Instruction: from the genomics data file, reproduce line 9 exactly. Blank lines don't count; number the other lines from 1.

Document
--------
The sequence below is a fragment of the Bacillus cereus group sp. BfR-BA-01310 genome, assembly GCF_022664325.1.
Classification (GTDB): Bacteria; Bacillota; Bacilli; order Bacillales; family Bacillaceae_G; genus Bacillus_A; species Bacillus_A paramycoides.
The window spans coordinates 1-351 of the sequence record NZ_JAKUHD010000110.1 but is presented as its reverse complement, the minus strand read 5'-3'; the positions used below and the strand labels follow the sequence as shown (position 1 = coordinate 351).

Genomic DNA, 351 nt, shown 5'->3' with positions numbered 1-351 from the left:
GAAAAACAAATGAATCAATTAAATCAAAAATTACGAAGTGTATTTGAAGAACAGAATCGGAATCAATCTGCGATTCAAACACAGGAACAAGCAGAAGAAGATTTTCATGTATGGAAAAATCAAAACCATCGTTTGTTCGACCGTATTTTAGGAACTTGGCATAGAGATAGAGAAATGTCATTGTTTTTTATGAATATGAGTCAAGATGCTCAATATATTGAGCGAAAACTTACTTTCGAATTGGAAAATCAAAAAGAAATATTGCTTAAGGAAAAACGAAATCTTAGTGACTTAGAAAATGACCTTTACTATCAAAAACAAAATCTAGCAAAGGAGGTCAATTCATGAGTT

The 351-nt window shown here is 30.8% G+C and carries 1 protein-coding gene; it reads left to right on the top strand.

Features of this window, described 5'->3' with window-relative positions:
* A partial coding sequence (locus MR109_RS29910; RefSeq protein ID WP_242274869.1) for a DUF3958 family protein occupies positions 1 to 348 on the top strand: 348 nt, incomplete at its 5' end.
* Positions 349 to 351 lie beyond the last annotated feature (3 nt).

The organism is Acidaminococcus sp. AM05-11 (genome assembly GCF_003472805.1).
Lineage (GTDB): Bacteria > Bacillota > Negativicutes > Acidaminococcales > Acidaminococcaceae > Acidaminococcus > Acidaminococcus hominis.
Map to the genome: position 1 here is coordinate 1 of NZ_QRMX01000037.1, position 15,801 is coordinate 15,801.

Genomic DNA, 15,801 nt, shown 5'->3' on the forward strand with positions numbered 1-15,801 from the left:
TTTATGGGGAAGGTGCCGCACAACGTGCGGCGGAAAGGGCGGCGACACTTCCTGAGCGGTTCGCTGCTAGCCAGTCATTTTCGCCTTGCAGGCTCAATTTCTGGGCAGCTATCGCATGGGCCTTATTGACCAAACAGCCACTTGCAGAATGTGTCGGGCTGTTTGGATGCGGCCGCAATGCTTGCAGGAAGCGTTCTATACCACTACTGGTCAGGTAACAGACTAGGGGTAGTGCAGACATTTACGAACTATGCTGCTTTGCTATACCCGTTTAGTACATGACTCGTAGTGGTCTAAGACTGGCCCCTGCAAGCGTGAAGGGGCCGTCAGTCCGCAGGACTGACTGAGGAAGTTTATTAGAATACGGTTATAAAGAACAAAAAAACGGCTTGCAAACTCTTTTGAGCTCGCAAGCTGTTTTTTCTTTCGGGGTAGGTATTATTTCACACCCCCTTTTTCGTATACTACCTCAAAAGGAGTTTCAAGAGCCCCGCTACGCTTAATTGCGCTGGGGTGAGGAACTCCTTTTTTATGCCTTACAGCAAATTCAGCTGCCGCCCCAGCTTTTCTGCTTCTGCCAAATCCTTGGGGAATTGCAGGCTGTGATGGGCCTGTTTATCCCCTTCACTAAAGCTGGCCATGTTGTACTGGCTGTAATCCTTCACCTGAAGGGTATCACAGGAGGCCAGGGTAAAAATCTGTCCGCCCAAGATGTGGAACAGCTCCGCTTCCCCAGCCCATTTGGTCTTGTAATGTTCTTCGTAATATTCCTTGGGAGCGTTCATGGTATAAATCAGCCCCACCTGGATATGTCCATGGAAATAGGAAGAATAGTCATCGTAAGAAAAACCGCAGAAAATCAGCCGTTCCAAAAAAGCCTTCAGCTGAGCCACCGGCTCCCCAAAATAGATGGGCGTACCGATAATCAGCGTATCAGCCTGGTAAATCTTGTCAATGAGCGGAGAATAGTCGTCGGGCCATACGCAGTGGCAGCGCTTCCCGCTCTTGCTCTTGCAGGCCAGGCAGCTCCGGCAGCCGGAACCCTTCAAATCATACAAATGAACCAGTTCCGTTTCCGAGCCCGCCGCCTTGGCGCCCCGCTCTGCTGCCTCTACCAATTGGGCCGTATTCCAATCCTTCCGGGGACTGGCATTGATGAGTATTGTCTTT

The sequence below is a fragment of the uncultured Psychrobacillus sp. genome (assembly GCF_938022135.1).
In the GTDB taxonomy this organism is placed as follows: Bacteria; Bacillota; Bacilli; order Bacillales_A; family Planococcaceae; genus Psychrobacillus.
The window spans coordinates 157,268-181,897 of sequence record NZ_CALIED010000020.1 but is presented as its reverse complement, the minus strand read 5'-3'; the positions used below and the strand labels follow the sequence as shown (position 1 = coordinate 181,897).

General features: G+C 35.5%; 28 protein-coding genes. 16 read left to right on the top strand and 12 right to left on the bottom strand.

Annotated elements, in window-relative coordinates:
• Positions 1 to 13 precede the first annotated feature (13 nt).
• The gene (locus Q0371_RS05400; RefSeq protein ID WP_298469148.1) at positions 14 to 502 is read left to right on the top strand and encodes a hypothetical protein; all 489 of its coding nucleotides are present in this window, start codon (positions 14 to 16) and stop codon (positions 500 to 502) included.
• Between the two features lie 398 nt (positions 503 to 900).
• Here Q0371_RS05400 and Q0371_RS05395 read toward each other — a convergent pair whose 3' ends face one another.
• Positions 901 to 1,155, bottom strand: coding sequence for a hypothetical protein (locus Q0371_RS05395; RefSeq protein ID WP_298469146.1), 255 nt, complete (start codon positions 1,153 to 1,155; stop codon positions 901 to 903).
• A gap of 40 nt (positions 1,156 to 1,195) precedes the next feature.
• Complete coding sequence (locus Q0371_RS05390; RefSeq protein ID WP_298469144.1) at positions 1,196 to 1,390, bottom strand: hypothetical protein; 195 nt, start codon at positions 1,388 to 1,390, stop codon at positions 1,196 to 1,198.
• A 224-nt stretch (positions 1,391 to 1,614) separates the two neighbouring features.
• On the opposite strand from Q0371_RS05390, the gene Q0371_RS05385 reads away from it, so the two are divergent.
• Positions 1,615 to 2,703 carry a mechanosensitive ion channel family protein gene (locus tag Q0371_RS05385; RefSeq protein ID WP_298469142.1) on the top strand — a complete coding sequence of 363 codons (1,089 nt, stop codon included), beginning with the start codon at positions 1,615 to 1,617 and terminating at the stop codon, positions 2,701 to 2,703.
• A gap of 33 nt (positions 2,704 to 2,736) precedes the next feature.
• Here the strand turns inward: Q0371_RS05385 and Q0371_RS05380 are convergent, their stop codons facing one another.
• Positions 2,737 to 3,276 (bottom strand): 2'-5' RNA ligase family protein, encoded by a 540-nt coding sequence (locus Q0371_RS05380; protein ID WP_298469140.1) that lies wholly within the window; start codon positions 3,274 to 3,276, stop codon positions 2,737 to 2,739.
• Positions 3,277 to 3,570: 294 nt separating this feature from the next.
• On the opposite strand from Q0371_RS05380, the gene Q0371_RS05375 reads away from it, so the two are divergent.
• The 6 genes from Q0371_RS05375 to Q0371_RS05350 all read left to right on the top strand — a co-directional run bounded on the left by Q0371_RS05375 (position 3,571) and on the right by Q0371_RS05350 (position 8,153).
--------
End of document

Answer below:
* Positions 349 to 351 lie beyond the last annotated feature (3 nt).